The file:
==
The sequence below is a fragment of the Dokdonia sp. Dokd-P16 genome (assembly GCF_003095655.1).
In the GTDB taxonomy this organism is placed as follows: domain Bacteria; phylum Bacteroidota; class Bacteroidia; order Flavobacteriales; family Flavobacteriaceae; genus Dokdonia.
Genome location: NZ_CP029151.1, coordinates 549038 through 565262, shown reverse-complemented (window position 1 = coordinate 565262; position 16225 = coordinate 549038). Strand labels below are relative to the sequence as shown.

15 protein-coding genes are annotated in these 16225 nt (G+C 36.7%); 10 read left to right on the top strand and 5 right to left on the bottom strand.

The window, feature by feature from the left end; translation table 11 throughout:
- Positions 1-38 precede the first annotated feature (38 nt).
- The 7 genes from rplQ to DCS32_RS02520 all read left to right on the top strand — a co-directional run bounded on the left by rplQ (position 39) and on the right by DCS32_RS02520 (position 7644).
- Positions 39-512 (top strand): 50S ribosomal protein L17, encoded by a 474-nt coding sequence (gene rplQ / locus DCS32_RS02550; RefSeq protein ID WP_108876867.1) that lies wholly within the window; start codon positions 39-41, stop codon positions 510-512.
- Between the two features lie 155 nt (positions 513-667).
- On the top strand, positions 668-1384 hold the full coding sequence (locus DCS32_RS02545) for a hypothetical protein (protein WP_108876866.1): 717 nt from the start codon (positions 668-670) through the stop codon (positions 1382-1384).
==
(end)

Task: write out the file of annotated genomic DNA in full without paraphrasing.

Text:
The sequence below is a fragment of the Dokdonia sp. Dokd-P16 genome (assembly GCF_003095655.1).
In the GTDB taxonomy this organism is placed as follows: domain Bacteria; phylum Bacteroidota; class Bacteroidia; order Flavobacteriales; family Flavobacteriaceae; genus Dokdonia.
Genome location: NZ_CP029151.1, coordinates 549038 through 565262, shown reverse-complemented (window position 1 = coordinate 565262; position 16225 = coordinate 549038). Strand labels below are relative to the sequence as shown.

15 protein-coding genes are annotated in these 16225 nt (G+C 36.7%); 10 read left to right on the top strand and 5 right to left on the bottom strand.

The window, feature by feature from the left end; translation table 11 throughout:
- Positions 1-38 precede the first annotated feature (38 nt).
- The 7 genes from rplQ to DCS32_RS02520 all read left to right on the top strand — a co-directional run bounded on the left by rplQ (position 39) and on the right by DCS32_RS02520 (position 7644).
- Positions 39-512 (top strand): 50S ribosomal protein L17, encoded by a 474-nt coding sequence (gene rplQ / locus DCS32_RS02550; RefSeq protein ID WP_108876867.1) that lies wholly within the window; start codon positions 39-41, stop codon positions 510-512.
- Between the two features lie 155 nt (positions 513-667).
- On the top strand, positions 668-1384 hold the full coding sequence (locus DCS32_RS02545) for a hypothetical protein (protein WP_108876866.1): 717 nt from the start codon (positions 668-670) through the stop codon (positions 1382-1384).